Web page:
|Title||Single-Molecule Force-Clamp Spectroscopy: Dwell Time Analysis and Practical Considerations|
|Publication Type||Journal Article|
|Year of Publication||2011|
|Authors||Cao, Y, Li, H|
|Date Published||FEB 15|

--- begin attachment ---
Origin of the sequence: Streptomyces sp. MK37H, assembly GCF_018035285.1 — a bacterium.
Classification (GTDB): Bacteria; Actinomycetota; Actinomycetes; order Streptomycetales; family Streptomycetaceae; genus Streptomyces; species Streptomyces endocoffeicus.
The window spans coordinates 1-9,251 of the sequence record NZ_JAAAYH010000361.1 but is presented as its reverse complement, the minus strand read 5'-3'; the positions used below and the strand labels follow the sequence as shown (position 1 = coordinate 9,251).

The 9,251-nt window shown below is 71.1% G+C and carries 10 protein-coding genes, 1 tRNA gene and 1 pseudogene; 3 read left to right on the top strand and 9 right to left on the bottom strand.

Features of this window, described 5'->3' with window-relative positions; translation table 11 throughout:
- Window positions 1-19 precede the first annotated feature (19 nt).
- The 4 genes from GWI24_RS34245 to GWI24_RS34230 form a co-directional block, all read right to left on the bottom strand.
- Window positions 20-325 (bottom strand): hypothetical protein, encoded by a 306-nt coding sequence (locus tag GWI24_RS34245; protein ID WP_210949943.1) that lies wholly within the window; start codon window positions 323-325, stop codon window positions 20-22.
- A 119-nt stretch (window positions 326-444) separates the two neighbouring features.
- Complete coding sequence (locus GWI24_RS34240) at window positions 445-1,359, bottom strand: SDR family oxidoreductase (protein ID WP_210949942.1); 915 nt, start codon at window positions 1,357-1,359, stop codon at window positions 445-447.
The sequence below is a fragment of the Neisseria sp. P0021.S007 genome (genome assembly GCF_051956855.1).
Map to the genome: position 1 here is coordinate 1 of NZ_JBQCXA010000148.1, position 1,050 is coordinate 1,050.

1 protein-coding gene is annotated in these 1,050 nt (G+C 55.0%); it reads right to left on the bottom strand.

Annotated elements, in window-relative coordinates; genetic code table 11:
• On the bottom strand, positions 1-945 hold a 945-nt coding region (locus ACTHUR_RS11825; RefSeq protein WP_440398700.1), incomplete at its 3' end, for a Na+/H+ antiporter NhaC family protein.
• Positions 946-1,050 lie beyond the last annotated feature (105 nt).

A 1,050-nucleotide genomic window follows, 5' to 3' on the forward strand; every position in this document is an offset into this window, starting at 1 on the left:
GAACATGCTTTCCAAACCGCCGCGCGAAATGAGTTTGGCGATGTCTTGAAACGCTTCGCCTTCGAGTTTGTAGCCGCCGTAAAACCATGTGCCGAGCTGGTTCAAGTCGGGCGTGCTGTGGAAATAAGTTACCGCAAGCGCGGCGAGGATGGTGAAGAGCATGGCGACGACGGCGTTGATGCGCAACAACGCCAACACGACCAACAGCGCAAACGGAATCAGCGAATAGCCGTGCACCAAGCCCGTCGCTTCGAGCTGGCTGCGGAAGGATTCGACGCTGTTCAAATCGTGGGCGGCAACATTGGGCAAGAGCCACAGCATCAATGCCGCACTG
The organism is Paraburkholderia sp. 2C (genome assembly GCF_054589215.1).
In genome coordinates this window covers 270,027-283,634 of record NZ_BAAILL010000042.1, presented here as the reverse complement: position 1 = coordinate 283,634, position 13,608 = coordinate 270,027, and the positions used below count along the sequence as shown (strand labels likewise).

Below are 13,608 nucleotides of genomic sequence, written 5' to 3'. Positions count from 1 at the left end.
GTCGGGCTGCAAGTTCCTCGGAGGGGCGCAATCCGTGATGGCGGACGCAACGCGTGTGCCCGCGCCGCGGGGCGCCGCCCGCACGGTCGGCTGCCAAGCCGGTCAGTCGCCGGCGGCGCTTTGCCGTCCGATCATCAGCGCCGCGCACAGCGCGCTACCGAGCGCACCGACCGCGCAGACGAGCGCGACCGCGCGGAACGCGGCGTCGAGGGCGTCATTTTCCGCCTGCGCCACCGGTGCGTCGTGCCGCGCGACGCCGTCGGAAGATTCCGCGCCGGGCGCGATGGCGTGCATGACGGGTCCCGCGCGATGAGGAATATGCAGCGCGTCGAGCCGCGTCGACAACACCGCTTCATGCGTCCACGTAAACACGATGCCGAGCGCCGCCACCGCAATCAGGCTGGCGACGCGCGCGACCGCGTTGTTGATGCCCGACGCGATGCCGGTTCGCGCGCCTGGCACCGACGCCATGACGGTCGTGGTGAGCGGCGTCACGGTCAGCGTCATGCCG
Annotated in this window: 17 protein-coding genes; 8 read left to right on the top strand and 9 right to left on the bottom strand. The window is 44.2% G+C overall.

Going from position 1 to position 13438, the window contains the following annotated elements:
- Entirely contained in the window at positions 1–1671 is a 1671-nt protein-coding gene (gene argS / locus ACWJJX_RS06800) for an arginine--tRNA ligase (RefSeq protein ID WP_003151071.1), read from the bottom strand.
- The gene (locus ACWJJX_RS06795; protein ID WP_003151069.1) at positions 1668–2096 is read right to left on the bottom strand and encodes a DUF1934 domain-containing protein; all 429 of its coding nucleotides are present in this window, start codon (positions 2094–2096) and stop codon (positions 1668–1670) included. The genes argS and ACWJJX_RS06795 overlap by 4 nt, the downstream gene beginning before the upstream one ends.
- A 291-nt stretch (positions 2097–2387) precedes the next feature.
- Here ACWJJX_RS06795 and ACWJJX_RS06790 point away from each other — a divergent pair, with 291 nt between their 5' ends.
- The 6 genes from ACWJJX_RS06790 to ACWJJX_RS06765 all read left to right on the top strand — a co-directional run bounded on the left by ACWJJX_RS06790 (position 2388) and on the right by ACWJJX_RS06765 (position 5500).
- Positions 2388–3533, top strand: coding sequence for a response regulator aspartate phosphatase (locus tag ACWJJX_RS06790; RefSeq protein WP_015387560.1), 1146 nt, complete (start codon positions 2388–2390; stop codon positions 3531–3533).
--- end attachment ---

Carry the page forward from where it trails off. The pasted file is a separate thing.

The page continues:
Single-molecule force-clamp spectroscopy has become a powerful tool for studying protein folding/unfolding, bond rupture, and enzymatic reactions. Different methods have been developed to analyze force-clamp spectroscopy data on polyproteins to obtain kinetic parameters characterizing the mechanical unfolding of proteins, which are often modeled as a two-state process (a Poisson process). However, because of the finite number of domains in polyproteins, the statistical analysis, of the force-clamp spectroscopy data is different from that of a classical Poisson process, and the equivalency of different analysis methods remains to be proven. In this article, we show that these methods are equivalent and lead to accurate measurements of the unfolding rate constant. We also demonstrate that distinct from the constant-pulling-velocity experiments, in which the unfolding rate extracted from the data is dependent on the number of protein domains in the polyproteins (the N effect), force-clamp experiments do not show any N effect. Using a simulated data set, we also highlighted important practical considerations that one needs to take into account when using the single-molecule force-clamp spectroscopy technique to characterize the unfolding energy landscape of proteins.